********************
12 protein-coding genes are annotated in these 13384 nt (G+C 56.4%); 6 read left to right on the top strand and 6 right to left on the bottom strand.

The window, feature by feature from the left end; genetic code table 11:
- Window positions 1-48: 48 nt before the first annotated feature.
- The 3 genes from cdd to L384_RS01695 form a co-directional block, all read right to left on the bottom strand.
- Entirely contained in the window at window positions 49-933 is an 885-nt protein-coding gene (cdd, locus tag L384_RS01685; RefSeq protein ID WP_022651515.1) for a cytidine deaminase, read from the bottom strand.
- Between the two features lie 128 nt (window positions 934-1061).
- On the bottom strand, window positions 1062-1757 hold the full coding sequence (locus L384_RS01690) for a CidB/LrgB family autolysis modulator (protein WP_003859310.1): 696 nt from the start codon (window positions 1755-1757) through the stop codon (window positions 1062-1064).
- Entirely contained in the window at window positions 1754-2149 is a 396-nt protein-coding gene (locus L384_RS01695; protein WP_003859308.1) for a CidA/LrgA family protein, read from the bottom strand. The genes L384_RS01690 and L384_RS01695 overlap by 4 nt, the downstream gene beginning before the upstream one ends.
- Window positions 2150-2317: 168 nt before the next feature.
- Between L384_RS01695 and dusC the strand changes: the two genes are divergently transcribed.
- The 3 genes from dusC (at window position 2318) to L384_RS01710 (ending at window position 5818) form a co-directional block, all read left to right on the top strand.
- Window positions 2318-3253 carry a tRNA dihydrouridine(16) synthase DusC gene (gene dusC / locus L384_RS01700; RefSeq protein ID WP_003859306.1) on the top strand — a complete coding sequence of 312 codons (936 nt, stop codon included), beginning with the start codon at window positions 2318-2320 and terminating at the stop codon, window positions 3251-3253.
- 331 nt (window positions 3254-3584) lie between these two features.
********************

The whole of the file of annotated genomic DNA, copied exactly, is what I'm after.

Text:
12 protein-coding genes are annotated in these 13384 nt (G+C 56.4%); 6 read left to right on the top strand and 6 right to left on the bottom strand.

The window, feature by feature from the left end; genetic code table 11:
- Window positions 1-48: 48 nt before the first annotated feature.
- The 3 genes from cdd to L384_RS01695 form a co-directional block, all read right to left on the bottom strand.
- Entirely contained in the window at window positions 49-933 is an 885-nt protein-coding gene (cdd, locus tag L384_RS01685; RefSeq protein ID WP_022651515.1) for a cytidine deaminase, read from the bottom strand.
- Between the two features lie 128 nt (window positions 934-1061).
- On the bottom strand, window positions 1062-1757 hold the full coding sequence (locus L384_RS01690) for a CidB/LrgB family autolysis modulator (protein WP_003859310.1): 696 nt from the start codon (window positions 1755-1757) through the stop codon (window positions 1062-1064).
- Entirely contained in the window at window positions 1754-2149 is a 396-nt protein-coding gene (locus L384_RS01695; protein WP_003859308.1) for a CidA/LrgA family protein, read from the bottom strand. The genes L384_RS01690 and L384_RS01695 overlap by 4 nt, the downstream gene beginning before the upstream one ends.
- Window positions 2150-2317: 168 nt before the next feature.
- Between L384_RS01695 and dusC the strand changes: the two genes are divergently transcribed.
- The 3 genes from dusC (at window position 2318) to L384_RS01710 (ending at window position 5818) form a co-directional block, all read left to right on the top strand.
- Window positions 2318-3253 carry a tRNA dihydrouridine(16) synthase DusC gene (gene dusC / locus L384_RS01700; RefSeq protein ID WP_003859306.1) on the top strand — a complete coding sequence of 312 codons (936 nt, stop codon included), beginning with the start codon at window positions 2318-2320 and terminating at the stop codon, window positions 3251-3253.
- 331 nt (window positions 3254-3584) lie between these two features.